London Stock Exchange and Deutsche Borse agree £21bn merger deal

A sign in Paternoster Square outside the London Stock Exchange.

A sign in Paternoster Square outside the London Stock Exchange. - Credit: PA

The London Stock Exchange and German rival Deutsche Borse have reached a deal on a £21billion merger to create one of the biggest exchange companies in the world.

Billed as a “merger of equals”, the deal will see the LSE make up 45.6% of the joint firm and Deutsche Borse the remaining 54.4%.

Xavier Rolet, chief executive of London Stock Exchange Group, said: “We are creating an industry-defining combination which will be a leading global market infrastructure business.”

The two companies announced they were in talks last month, but since then there has been the threat of the deal being gatecrashed after the owner of the New York Stock Exchange said it was considering a rival bid for the LSE.

Intercontinental Exchange confirmed it was mulling a possible offer earlier this month, while Chicago’s CME Group was also reportedly considering entering the fray.

Under the merger plans, the combined LSE and Deutsche Borse will maintain headquarters in London and Frankfurt, while it will also be listed on the LSE and Frankfurt Stock Exchange. However, the as-yet-unnamed group will be domiciled in the UK for tax purposes.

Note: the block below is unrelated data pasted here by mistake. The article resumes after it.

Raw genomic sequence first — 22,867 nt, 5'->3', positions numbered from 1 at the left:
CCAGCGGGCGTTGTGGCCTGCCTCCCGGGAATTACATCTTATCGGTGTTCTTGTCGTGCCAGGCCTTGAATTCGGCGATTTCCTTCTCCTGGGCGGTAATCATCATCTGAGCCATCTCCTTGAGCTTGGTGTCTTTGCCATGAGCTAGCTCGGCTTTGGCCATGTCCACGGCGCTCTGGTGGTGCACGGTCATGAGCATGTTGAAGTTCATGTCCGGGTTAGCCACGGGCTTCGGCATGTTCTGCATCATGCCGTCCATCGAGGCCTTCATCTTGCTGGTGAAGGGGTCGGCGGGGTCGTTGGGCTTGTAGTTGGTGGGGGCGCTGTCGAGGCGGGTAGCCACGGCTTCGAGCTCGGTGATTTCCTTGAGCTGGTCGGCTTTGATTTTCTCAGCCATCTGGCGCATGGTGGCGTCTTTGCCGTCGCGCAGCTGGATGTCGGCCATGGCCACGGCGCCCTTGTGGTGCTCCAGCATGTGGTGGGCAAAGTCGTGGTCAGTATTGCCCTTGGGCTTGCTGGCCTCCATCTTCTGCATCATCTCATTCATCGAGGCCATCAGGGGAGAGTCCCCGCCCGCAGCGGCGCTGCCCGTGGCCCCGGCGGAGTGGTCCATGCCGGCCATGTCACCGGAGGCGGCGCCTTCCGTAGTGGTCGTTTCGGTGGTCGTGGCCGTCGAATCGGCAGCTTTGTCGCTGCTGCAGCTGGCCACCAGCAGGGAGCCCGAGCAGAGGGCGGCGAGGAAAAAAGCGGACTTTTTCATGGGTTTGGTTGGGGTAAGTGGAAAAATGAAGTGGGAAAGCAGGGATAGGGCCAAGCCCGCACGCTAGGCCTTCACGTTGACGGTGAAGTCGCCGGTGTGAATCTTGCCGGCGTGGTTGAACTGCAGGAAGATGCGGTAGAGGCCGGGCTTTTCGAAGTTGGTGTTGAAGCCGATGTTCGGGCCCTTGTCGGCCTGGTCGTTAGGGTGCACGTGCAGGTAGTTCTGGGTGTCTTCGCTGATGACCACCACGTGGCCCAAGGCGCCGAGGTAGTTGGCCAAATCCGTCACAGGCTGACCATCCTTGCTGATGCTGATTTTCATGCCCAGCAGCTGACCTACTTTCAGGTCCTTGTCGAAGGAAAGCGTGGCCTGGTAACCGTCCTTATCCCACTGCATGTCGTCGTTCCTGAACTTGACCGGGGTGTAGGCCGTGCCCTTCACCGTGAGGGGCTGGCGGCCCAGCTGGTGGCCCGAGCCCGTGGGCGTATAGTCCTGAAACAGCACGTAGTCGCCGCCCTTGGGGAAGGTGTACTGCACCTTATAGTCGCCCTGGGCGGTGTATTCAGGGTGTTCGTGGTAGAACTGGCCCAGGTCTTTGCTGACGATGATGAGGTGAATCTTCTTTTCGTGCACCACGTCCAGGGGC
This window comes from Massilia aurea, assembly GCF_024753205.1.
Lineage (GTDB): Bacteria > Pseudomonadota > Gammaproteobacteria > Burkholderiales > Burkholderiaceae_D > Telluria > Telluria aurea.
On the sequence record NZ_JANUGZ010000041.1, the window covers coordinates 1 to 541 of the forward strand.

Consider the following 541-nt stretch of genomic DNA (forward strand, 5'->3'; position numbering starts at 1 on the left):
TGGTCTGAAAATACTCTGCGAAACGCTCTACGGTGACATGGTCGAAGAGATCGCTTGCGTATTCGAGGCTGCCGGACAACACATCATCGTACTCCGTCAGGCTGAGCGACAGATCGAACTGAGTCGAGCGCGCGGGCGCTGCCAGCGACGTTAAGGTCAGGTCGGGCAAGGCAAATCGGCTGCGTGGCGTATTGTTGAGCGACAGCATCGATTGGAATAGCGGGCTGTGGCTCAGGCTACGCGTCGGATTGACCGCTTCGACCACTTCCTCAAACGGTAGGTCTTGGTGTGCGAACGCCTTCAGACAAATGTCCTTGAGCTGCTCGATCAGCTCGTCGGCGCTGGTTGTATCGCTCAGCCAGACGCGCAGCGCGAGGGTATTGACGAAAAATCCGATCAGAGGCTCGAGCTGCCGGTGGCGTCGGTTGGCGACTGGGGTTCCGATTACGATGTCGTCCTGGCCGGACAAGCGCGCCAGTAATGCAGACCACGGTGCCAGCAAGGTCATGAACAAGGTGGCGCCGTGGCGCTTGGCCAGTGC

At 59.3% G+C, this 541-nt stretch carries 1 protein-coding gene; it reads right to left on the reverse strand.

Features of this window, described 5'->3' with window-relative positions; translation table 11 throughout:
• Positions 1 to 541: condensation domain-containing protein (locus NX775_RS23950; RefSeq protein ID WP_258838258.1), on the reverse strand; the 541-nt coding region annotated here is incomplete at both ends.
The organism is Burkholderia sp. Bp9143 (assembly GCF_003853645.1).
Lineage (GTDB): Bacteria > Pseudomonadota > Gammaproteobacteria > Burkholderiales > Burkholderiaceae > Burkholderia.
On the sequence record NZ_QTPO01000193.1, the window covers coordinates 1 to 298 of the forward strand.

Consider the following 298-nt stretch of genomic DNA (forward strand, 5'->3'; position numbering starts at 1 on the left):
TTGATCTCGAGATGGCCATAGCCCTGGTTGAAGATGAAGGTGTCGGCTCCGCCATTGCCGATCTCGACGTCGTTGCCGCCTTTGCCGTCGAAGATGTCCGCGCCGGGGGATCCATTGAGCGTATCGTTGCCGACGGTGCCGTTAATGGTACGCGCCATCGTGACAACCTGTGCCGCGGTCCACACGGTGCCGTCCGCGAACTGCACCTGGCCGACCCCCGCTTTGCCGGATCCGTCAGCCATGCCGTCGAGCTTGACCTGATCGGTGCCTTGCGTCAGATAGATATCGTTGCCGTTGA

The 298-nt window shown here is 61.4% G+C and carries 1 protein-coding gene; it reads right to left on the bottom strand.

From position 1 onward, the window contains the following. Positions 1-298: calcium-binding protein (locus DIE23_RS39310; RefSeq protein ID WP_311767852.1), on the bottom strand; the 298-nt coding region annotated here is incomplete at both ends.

The groups said the deal will “bring together” the might of London as one of the world’s biggest financial centres and Frankfurt - the home of the European Central Bank with access to Europe’s largest economy.

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Carsten Kengeter, chief executive of Deutsche Borse, said: “It is the logical evolution for our companies in a fundamentally changing industry.

“As a combined group we will create a European player that will compete on a global basis.”

The agreed all-share deal will see Mr Rolet step down, with Mr Kengeter becoming chief executive of the combined company and LSE’s Donald Brydon taking up the role of chairman.

The current chairman of Deutsche Borse, Joachim Faber, would become deputy chairman and senior independent director, with LSE’s David Warren retaining his position as chief financial officer.

On stepping down, Mr Rolet will be retained as an adviser to the chairman and deputy chairman to help with a smooth handover, a post he is likely to hold for up to a year.

The bourses reiterated warnings over the impact of a vote for the UK to leave the EU and said they have set up a referendum committee.

They said a Brexit could “affect the volume or nature of the business carried out by the combined group”, but added that the merger is “well positioned to serve global customers irrespective of the outcome of the vote”.

Details of the deal also revealed aims to save 450million euros (£353m) a year following the merger, which is set to complete by the end of this year or the first quarter of 2017.

It marks the third attempt by the pair to merge after previous moves failed in 2000 and 2004-5 when talks collapsed.